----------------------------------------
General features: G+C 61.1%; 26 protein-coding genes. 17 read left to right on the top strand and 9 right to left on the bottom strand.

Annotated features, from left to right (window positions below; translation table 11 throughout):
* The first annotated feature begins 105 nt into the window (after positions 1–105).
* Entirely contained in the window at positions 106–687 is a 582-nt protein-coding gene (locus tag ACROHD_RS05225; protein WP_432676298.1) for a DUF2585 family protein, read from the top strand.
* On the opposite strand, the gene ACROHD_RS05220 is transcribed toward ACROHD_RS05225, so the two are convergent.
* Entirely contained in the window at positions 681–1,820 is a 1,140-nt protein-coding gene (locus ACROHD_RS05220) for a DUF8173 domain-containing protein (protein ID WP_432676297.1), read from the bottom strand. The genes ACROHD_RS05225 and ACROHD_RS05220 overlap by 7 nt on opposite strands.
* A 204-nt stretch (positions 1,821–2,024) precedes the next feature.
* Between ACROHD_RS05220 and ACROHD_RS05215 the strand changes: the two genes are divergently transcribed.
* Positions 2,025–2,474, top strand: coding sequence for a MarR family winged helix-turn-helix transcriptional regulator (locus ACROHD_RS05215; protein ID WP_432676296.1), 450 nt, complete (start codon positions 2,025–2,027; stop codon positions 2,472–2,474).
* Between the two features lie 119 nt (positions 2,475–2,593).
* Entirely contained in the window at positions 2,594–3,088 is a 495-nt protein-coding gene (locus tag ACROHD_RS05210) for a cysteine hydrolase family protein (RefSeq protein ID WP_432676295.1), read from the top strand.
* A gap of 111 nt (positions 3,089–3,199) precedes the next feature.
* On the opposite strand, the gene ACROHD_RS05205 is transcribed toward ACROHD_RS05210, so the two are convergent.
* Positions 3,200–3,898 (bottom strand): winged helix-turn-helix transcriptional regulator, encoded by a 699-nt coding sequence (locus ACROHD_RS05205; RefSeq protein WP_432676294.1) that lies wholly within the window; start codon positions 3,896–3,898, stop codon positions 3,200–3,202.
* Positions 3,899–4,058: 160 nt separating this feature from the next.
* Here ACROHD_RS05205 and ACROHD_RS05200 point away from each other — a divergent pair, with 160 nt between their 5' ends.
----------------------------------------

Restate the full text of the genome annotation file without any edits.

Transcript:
General features: G+C 61.1%; 26 protein-coding genes. 17 read left to right on the top strand and 9 right to left on the bottom strand.

Annotated features, from left to right (window positions below; translation table 11 throughout):
* The first annotated feature begins 105 nt into the window (after positions 1–105).
* Entirely contained in the window at positions 106–687 is a 582-nt protein-coding gene (locus tag ACROHD_RS05225; protein WP_432676298.1) for a DUF2585 family protein, read from the top strand.
* On the opposite strand, the gene ACROHD_RS05220 is transcribed toward ACROHD_RS05225, so the two are convergent.
* Entirely contained in the window at positions 681–1,820 is a 1,140-nt protein-coding gene (locus ACROHD_RS05220) for a DUF8173 domain-containing protein (protein ID WP_432676297.1), read from the bottom strand. The genes ACROHD_RS05225 and ACROHD_RS05220 overlap by 7 nt on opposite strands.
* A 204-nt stretch (positions 1,821–2,024) precedes the next feature.
* Between ACROHD_RS05220 and ACROHD_RS05215 the strand changes: the two genes are divergently transcribed.
* Positions 2,025–2,474, top strand: coding sequence for a MarR family winged helix-turn-helix transcriptional regulator (locus ACROHD_RS05215; protein ID WP_432676296.1), 450 nt, complete (start codon positions 2,025–2,027; stop codon positions 2,472–2,474).
* Between the two features lie 119 nt (positions 2,475–2,593).
* Entirely contained in the window at positions 2,594–3,088 is a 495-nt protein-coding gene (locus tag ACROHD_RS05210) for a cysteine hydrolase family protein (RefSeq protein ID WP_432676295.1), read from the top strand.
* A gap of 111 nt (positions 3,089–3,199) precedes the next feature.
* On the opposite strand, the gene ACROHD_RS05205 is transcribed toward ACROHD_RS05210, so the two are convergent.
* Positions 3,200–3,898 (bottom strand): winged helix-turn-helix transcriptional regulator, encoded by a 699-nt coding sequence (locus ACROHD_RS05205; RefSeq protein WP_432676294.1) that lies wholly within the window; start codon positions 3,896–3,898, stop codon positions 3,200–3,202.
* Positions 3,899–4,058: 160 nt separating this feature from the next.
* Here ACROHD_RS05205 and ACROHD_RS05200 point away from each other — a divergent pair, with 160 nt between their 5' ends.